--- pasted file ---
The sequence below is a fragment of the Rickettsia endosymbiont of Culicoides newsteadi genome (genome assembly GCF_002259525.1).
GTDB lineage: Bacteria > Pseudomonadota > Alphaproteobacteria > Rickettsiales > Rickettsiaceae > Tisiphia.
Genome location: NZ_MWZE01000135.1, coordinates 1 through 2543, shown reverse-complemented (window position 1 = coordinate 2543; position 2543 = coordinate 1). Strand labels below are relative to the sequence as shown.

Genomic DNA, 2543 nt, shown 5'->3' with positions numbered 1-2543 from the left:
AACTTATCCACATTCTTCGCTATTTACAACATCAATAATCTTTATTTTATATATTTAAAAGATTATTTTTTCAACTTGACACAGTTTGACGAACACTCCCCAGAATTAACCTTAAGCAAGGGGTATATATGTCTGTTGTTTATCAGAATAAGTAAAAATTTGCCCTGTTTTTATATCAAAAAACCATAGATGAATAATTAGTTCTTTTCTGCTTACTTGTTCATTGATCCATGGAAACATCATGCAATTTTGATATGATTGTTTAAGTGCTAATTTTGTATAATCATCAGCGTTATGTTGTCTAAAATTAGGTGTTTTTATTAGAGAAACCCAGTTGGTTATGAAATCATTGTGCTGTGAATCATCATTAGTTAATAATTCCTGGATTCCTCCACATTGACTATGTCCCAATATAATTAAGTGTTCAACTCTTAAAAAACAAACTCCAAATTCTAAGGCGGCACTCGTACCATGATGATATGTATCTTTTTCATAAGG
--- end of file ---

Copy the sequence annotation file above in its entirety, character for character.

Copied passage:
The sequence below is a fragment of the Rickettsia endosymbiont of Culicoides newsteadi genome (genome assembly GCF_002259525.1).
GTDB lineage: Bacteria > Pseudomonadota > Alphaproteobacteria > Rickettsiales > Rickettsiaceae > Tisiphia.
Genome location: NZ_MWZE01000135.1, coordinates 1 through 2543, shown reverse-complemented (window position 1 = coordinate 2543; position 2543 = coordinate 1). Strand labels below are relative to the sequence as shown.

Genomic DNA, 2543 nt, shown 5'->3' with positions numbered 1-2543 from the left:
AACTTATCCACATTCTTCGCTATTTACAACATCAATAATCTTTATTTTATATATTTAAAAGATTATTTTTTCAACTTGACACAGTTTGACGAACACTCCCCAGAATTAACCTTAAGCAAGGGGTATATATGTCTGTTGTTTATCAGAATAAGTAAAAATTTGCCCTGTTTTTATATCAAAAAACCATAGATGAATAATTAGTTCTTTTCTGCTTACTTGTTCATTGATCCATGGAAACATCATGCAATTTTGATATGATTGTTTAAGTGCTAATTTTGTATAATCATCAGCGTTATGTTGTCTAAAATTAGGTGTTTTTATTAGAGAAACCCAGTTGGTTATGAAATCATTGTGCTGTGAATCATCATTAGTTAATAATTCCTGGATTCCTCCACATTGACTATGTCCCAATATAATTAAGTGTTCAACTCTTAAAAAACAAACTCCAAATTCTAAGGCGGCACTCGTACCATGATGATATGTATCTTTTTCATAAGG